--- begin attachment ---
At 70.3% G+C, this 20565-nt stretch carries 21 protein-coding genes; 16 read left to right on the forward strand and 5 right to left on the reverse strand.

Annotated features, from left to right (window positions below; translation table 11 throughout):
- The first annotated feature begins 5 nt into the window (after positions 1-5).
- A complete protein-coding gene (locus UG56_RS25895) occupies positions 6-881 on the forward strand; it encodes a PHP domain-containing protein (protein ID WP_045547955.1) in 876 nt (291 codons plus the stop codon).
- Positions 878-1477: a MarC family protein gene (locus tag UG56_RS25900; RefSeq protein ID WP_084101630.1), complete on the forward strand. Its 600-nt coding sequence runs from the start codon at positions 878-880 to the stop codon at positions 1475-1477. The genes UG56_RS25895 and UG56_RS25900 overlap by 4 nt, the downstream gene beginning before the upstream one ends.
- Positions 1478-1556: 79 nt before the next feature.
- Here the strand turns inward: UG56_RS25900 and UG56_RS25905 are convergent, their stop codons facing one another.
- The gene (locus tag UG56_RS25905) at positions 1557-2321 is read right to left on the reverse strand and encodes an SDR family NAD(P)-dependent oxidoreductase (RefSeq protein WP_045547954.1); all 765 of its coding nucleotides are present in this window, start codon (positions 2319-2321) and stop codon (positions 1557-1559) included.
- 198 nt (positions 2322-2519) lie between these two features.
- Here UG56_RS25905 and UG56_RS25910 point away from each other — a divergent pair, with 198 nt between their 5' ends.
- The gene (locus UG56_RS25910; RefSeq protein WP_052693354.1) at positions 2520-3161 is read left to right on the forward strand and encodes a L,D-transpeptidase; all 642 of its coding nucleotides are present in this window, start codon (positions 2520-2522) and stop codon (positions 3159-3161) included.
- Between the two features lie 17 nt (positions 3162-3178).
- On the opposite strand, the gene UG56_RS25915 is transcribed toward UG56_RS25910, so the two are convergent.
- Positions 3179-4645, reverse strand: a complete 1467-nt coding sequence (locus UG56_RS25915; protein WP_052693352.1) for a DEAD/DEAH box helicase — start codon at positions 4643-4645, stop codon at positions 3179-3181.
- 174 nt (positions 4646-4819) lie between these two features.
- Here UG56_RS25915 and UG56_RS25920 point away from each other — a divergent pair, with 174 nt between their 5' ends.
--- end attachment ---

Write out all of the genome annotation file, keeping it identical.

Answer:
At 70.3% G+C, this 20565-nt stretch carries 21 protein-coding genes; 16 read left to right on the forward strand and 5 right to left on the reverse strand.

Annotated features, from left to right (window positions below; translation table 11 throughout):
- The first annotated feature begins 5 nt into the window (after positions 1-5).
- A complete protein-coding gene (locus UG56_RS25895) occupies positions 6-881 on the forward strand; it encodes a PHP domain-containing protein (protein ID WP_045547955.1) in 876 nt (291 codons plus the stop codon).
- Positions 878-1477: a MarC family protein gene (locus tag UG56_RS25900; RefSeq protein ID WP_084101630.1), complete on the forward strand. Its 600-nt coding sequence runs from the start codon at positions 878-880 to the stop codon at positions 1475-1477. The genes UG56_RS25895 and UG56_RS25900 overlap by 4 nt, the downstream gene beginning before the upstream one ends.
- Positions 1478-1556: 79 nt before the next feature.
- Here the strand turns inward: UG56_RS25900 and UG56_RS25905 are convergent, their stop codons facing one another.
- The gene (locus tag UG56_RS25905) at positions 1557-2321 is read right to left on the reverse strand and encodes an SDR family NAD(P)-dependent oxidoreductase (RefSeq protein WP_045547954.1); all 765 of its coding nucleotides are present in this window, start codon (positions 2319-2321) and stop codon (positions 1557-1559) included.
- 198 nt (positions 2322-2519) lie between these two features.
- Here UG56_RS25905 and UG56_RS25910 point away from each other — a divergent pair, with 198 nt between their 5' ends.
- The gene (locus UG56_RS25910; RefSeq protein WP_052693354.1) at positions 2520-3161 is read left to right on the forward strand and encodes a L,D-transpeptidase; all 642 of its coding nucleotides are present in this window, start codon (positions 2520-2522) and stop codon (positions 3159-3161) included.
- Between the two features lie 17 nt (positions 3162-3178).
- On the opposite strand, the gene UG56_RS25915 is transcribed toward UG56_RS25910, so the two are convergent.
- Positions 3179-4645, reverse strand: a complete 1467-nt coding sequence (locus UG56_RS25915; protein WP_052693352.1) for a DEAD/DEAH box helicase — start codon at positions 4643-4645, stop codon at positions 3179-3181.
- 174 nt (positions 4646-4819) lie between these two features.
- Here UG56_RS25915 and UG56_RS25920 point away from each other — a divergent pair, with 174 nt between their 5' ends.